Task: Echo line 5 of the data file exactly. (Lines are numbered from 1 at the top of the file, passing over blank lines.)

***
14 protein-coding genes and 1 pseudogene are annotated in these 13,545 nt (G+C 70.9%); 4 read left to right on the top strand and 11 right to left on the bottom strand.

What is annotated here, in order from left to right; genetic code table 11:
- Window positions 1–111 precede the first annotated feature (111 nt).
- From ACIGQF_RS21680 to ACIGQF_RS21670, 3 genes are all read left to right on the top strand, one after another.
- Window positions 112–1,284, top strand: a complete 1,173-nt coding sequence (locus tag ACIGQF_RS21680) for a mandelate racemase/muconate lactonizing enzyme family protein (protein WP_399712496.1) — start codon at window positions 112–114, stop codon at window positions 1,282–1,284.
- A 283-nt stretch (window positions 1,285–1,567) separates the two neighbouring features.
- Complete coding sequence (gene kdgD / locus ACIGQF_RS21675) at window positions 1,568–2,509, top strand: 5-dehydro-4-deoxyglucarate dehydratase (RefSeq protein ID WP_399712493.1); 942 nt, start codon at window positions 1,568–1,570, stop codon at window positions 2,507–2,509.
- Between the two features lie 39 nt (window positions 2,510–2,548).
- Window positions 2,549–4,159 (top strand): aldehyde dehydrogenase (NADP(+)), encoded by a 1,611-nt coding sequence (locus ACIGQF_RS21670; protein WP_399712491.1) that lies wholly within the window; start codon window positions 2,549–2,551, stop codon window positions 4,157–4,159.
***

- Window positions 112–1,284, top strand: a complete 1,173-nt coding sequence (locus tag ACIGQF_RS21680) for a mandelate racemase/muconate lactonizing enzyme family protein (protein WP_399712496.1) — start codon at window positions 112–114, stop codon at window positions 1,282–1,284.